Amazing creature! Spider webs can be built using night vision and artificial intelligence, researchers report

Amazing creature! Spider webs can be built using night vision and artificial intelligence, researchers report

Updated on April 10, 2022 13:30 PM by Anthony Christian

Intriguing creatures

Spiders can be exceptionally intriguing creatures, and these tiny creatures sometimes can be spectacular.Scientists with John Hopkins University may have unraveled one of the biggest mysteries surrounding spiders.The scientists stated that they were able to use night vision and A.I. to learn how spiders build webs.The scientists published their findings online and in the November 2021 issue of Current Biology.

Andrew Gordus

Andrew Gordus shared, "After seeing a spectacular web, I thought, 'if you went to a zoo and saw a chimpanzee building this you'd think that's one amazing and impressive chimpanzee.'"Gordus added, "Well this is even more amazing because a spider's brain is so tiny and I was frustrated that we didn't know more about how this remarkable behavior occurs."Not all spiders construct webs, but those that do, have intrigued scientists for centuries.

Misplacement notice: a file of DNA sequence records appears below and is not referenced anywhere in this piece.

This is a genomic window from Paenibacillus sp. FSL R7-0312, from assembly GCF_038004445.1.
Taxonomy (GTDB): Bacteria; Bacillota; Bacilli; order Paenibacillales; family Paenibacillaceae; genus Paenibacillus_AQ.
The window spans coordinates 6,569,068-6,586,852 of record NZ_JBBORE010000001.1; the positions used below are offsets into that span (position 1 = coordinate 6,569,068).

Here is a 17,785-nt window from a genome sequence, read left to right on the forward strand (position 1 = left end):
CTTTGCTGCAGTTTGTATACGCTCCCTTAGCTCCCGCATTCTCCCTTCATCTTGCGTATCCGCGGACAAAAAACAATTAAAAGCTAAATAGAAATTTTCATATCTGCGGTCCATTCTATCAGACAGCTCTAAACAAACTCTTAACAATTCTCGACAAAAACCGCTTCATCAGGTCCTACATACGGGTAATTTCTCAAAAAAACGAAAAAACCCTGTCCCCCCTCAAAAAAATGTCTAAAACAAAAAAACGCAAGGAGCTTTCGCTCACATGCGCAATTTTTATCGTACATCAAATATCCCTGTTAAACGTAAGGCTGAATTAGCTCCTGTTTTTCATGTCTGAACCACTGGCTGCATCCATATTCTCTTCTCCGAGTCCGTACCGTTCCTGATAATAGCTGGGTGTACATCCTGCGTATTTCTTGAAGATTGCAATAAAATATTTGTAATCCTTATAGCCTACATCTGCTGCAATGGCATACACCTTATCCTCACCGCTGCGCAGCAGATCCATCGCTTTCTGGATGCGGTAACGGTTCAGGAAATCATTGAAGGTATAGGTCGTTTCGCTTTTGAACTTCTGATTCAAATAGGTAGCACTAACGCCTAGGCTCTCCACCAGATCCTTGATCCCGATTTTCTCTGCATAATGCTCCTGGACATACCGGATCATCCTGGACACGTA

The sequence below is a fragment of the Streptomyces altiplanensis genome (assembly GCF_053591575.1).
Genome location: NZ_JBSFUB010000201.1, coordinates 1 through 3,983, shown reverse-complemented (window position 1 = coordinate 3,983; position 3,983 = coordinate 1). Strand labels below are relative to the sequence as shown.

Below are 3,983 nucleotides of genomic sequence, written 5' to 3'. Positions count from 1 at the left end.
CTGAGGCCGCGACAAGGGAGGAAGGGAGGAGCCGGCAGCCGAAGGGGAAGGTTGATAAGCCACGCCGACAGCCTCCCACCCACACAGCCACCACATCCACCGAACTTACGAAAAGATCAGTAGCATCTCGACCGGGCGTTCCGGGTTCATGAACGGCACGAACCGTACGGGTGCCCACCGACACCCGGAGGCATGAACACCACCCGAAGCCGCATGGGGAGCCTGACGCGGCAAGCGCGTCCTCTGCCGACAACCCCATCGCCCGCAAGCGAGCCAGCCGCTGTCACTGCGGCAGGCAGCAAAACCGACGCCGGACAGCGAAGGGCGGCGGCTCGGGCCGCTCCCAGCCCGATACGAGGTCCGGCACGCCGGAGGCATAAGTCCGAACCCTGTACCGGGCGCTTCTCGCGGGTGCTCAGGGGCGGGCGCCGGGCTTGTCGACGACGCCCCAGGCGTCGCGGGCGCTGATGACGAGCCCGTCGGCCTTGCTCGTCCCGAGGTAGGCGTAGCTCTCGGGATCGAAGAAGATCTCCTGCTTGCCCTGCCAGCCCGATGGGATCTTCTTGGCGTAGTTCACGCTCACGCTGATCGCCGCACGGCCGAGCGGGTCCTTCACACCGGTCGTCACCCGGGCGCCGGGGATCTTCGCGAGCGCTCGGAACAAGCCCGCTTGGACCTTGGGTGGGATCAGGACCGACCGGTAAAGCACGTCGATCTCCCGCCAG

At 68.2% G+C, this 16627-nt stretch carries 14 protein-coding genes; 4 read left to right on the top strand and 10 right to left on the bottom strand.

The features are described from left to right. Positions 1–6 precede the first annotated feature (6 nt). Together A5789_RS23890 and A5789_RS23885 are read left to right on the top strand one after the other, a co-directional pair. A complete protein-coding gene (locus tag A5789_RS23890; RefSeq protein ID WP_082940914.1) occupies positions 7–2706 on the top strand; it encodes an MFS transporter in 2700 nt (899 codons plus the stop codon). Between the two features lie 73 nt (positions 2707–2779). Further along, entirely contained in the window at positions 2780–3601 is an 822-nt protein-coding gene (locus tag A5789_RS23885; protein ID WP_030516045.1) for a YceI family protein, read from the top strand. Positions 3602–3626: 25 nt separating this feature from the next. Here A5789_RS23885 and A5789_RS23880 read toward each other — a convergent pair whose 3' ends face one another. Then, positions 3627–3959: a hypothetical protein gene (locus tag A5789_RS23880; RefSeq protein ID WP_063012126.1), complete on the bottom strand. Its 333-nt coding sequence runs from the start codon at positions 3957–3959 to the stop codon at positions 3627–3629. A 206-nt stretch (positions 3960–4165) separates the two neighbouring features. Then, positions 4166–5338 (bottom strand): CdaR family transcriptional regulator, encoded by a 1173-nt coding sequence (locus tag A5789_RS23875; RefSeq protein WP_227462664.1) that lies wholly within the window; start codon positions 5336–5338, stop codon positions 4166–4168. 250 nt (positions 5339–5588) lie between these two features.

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Understanding the small brain

Gordus says the first step was understanding how spiders' tiny brains support their high-level construction projects.The scientists had to systematically document and analyze all of the motor skills involved in the process. That hasn't been possible before.But, with the aid of new technology, Gordus, and the other researchers were able to capture and record all of the actions.

Hackled orb weaver

The scientists focused on the hackled orb weaver, a tiny spider species native to the western United States. These spiders build their webs during the nighttime.The researchers were able to rig an area in their lab with infrared cameras and lights positions around the spider's habitat. There they were able to record how the spiders build their webs.But that was only half of the journey. Abel Corver, says they also had to track the legs across all six of the spiders.

Artificial Intelligence!

The researchers used A.I. to track the legs and see precisely how the orb weavers interacted with their webs over time.They found that even if the outcome looked different, the spiders' rules to build their webs were the same every time.The scientists hope that we'll better understand larger brain systems by better understanding the spider's brain. 

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